Doctors and experts discuss the treatment of severe COVID-19 patients using online video calls at the southern branch of Renji Hospital in East China's Shanghai, April 24, 2022. (Photo/Xinhua)
Hospitals turn to innovative ways to treat patients as restrictions remain
As Shanghai fights a grueling battle to get the current COVID-19 outbreak under control, online medical consultations have alleviated pressures on people in lockeddown areas, the city health commission said on Monday.
Zhao Dandan, deputy director of the commission, said around 100 hospitals are operating online services, such as initial and follow-up consultations, online prescriptions and medicine delivery.
The number of people seeking online consultation since the start of the month is more than five times the level of the same period last year, said Zhao.
"It has relieved the pressure on in-person hospital visits and reduced the risk of spreading the virus," he said.
The government has integrated online hospital services into its e-portal, and will encourage hospitals to provide more services in dealing with chronic diseases, Zhang said. "We will also do our best to solve the difficulties related to medicine delivery."
On another front, the city emergency center has been running at full capacity as calls for ambulances have risen by 12.3 times.
"We have called back all staff who were able to work, and all of them have been working around the clock to save lives, some even work 16 hours a day," Zhao said, adding that the commission is coordinating more transport resources, including taxi companies and volunteers, to shorten the waiting times for patients in emergency.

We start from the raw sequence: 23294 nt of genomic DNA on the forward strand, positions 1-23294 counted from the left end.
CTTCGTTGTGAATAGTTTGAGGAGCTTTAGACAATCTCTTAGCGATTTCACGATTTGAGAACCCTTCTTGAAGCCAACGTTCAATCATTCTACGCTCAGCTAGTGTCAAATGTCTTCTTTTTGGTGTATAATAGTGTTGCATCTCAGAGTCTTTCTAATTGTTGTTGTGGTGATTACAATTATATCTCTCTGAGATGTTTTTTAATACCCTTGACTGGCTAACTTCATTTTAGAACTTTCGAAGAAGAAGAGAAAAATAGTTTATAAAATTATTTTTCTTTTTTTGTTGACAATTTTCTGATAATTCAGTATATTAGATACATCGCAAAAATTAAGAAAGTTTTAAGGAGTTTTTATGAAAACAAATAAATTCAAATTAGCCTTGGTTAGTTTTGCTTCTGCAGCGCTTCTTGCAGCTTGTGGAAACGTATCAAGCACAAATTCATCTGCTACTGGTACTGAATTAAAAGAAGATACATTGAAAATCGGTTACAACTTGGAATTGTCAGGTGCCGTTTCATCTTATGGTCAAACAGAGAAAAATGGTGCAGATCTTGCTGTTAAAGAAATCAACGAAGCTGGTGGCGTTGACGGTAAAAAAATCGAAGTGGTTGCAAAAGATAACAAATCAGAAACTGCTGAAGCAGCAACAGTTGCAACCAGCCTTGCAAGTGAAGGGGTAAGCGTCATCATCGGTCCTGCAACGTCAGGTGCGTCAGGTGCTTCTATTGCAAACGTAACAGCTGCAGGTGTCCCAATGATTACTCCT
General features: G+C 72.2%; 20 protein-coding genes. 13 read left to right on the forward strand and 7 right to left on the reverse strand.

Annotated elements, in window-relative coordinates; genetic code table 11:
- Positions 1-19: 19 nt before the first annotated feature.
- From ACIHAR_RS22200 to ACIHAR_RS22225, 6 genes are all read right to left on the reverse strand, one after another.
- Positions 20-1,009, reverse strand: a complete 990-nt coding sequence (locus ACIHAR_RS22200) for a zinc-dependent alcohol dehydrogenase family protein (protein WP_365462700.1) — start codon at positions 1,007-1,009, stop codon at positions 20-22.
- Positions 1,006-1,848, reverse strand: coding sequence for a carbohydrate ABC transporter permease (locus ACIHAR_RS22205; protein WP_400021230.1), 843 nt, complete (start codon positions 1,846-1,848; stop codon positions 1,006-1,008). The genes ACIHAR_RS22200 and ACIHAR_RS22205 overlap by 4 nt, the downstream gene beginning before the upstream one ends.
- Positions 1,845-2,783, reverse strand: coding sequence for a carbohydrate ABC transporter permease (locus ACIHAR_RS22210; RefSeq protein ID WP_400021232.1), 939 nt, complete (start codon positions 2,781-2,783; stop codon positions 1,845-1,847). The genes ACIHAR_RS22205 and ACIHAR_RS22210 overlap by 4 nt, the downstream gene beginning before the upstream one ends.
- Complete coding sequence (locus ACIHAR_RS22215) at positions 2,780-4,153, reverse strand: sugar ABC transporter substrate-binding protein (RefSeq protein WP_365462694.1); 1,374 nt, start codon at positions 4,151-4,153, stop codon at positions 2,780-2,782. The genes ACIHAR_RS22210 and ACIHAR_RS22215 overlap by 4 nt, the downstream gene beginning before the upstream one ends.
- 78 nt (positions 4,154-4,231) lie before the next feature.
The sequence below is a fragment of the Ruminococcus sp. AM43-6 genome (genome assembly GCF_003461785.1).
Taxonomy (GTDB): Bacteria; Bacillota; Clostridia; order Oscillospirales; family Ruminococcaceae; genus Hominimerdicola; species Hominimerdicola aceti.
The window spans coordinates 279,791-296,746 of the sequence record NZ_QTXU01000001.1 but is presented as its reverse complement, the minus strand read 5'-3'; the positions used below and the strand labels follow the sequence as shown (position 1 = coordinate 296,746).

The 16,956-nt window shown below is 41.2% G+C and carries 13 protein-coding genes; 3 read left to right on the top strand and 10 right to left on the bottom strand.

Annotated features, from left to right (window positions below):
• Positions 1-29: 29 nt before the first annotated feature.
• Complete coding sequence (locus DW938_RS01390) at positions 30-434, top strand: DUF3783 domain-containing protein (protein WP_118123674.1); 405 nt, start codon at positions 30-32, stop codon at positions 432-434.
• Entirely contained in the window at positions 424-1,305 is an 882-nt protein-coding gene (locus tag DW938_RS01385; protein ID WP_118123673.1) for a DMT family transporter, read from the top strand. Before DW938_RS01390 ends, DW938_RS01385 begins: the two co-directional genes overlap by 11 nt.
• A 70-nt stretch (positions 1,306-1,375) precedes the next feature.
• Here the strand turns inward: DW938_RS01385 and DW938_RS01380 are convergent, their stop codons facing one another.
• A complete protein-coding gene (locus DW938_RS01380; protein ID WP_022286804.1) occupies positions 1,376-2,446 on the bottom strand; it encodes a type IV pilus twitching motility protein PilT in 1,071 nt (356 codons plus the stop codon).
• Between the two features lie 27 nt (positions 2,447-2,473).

The commission said another round of citywide testing will start on Tuesday. The city registered 2,472 locally transmitted COVID-19 confirmed cases and 16,983 asymptomatic infections on Sunday.
Sunday witnessed a record daily high of 51 fatalities, with an average age of 84.2, bringing the death toll from the outbreak to 138.
There are currently 196 COVID-19 patients with serious symptoms and 23 patients in critical condition receiving treatment in designated hospitals as of Sunday, Zhao said.
A 15-minute nucleic acid testing service circle, which allows residents anywhere in the city to have access to nucleic acid testing within a 15-minute walk, is taking shape as the government works toward resuming production.
Qi Keping, deputy head of Yangpu, said the district has planned 110 nucleic testing sites, which will be open by early May, to meet the testing demand of essential workers such as truck drivers and couriers.
The testing sites will be put at entries to residential communities, metro stations, outdoor squares, industrial parks and supermarkets, Qi said, adding that the testing staff will come from both hospitals and third-party organizations.